By taking a close look with the NASA/ESA Hubble Space Telescope, the research team was able to identify a distinct absorption in the visible spectrum at 450 nanometers, which matched the irradiated salt precisely, confirming that the yellow color of Tara Regio reflected the presence of irradiated sodium chloride on the surface.
“We’ve had the capacity to do this analysis with the Hubble Space Telescope for the past 20 years,” Brown said. “It’s just that nobody thought to look.”
While the finding does not guarantee that this sodium chloride is derived from the subsurface ocean (this could, in fact, simply be evidence of different types of materials stratified in the moon’s icy shell), the study’s authors propose that it warrants a reevaluation of the geochemistry of Europa.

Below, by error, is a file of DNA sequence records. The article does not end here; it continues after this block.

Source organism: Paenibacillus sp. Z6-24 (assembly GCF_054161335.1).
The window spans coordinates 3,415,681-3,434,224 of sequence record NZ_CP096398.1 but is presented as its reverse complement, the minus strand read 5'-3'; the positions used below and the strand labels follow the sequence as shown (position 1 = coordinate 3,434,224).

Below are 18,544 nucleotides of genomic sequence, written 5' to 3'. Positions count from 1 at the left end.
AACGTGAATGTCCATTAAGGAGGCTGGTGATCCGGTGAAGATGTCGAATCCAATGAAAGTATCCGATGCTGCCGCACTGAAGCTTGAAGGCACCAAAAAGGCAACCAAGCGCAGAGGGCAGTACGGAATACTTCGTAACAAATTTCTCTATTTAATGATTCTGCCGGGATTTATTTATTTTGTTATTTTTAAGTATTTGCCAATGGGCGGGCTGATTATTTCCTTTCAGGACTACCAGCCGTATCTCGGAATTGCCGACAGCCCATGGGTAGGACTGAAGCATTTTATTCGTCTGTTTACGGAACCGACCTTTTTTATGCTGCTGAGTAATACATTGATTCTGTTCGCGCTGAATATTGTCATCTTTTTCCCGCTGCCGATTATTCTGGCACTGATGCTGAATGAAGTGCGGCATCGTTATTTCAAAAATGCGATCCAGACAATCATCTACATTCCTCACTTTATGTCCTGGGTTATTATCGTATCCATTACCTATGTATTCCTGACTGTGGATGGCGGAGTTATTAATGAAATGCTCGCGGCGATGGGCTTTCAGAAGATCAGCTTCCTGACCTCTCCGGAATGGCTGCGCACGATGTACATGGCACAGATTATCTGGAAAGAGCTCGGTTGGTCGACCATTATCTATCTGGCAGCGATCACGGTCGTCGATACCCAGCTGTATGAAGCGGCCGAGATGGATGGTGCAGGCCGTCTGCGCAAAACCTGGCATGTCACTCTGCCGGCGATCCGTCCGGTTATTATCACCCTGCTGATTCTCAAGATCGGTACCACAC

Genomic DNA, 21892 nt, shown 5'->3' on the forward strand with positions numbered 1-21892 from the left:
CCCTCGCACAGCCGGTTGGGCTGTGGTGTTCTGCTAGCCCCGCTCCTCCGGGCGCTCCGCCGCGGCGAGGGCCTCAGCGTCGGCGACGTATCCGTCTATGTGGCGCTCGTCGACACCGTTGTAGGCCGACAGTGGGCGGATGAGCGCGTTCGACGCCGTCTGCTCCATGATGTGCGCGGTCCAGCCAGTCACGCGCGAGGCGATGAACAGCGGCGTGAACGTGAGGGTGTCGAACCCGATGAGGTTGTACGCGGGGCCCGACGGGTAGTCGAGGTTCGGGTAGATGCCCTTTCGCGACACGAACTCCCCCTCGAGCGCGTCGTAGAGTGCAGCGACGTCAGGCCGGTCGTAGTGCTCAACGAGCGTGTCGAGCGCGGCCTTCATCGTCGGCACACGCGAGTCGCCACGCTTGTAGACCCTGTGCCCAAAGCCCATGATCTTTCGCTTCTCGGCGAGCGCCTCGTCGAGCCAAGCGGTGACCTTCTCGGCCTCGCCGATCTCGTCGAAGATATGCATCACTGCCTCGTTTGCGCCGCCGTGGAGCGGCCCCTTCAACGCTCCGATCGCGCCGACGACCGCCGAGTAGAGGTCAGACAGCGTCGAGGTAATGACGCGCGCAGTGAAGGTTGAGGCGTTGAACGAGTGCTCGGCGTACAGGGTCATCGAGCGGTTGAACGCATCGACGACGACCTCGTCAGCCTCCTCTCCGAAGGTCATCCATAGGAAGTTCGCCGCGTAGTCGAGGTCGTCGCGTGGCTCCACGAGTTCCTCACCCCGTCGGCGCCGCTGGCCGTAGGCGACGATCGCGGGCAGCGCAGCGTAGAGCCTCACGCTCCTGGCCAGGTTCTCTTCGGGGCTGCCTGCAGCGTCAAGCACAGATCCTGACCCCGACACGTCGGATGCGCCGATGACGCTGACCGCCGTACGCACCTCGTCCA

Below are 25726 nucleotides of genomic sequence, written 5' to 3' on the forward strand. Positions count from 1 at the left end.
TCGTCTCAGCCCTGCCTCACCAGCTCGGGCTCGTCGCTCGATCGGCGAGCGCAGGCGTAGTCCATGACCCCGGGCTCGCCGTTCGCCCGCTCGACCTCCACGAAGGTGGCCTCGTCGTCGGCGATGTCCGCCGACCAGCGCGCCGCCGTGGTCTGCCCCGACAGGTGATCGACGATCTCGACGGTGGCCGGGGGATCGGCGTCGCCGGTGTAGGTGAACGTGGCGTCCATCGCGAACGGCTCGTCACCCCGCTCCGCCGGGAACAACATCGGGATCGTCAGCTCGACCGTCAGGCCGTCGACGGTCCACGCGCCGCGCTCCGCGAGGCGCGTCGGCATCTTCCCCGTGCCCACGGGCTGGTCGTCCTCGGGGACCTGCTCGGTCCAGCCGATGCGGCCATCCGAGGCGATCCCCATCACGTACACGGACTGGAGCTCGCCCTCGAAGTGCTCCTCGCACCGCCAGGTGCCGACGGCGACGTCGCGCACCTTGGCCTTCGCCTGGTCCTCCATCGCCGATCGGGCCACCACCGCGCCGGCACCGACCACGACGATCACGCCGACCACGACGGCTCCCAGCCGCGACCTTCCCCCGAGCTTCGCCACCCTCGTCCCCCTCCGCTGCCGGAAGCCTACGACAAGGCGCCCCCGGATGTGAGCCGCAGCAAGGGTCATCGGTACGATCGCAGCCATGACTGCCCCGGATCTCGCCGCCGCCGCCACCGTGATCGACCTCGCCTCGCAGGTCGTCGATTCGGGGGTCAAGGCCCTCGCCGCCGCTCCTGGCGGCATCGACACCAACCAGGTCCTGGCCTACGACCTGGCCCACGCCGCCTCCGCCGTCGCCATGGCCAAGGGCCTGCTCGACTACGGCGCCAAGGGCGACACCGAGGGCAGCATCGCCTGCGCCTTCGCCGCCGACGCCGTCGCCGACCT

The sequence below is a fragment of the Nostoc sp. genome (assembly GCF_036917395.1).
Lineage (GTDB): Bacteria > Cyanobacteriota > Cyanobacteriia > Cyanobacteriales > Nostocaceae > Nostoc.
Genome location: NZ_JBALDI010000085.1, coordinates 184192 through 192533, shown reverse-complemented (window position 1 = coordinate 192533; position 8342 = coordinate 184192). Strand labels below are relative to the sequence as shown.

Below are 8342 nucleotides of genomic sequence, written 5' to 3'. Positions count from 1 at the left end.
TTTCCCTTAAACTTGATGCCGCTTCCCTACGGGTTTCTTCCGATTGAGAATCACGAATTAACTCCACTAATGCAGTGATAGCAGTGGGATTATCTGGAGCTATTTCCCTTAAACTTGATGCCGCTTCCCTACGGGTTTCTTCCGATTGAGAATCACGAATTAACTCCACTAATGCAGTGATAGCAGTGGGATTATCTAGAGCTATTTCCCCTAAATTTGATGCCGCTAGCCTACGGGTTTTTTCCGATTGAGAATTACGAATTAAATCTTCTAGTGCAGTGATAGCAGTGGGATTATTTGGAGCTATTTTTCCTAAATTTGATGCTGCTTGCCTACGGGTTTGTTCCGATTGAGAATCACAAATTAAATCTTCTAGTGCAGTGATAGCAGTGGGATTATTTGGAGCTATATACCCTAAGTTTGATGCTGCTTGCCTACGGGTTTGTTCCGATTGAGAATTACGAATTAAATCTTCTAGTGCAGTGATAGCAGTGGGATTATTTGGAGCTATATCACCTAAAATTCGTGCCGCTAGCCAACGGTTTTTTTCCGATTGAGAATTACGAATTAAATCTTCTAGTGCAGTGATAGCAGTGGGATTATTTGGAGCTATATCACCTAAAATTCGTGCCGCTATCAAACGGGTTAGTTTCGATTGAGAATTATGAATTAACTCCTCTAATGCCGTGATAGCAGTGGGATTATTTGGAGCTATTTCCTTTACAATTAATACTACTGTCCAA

“Magnesium sulfate would simply have leached into the ocean from rocks on the ocean floor, but sodium chloride may indicate the ocean floor is hydrothermally active,” Trumbo said. “That would mean Europa is a more geologically interesting planetary body than previously believed.”
The study is titled “Sodium chloride on the surface of Europa.” This research was supported by the NASA Earth and Space Science Fellowship Program, the Space Telescope Science Institute, and JPL, which is managed by Caltech for NASA.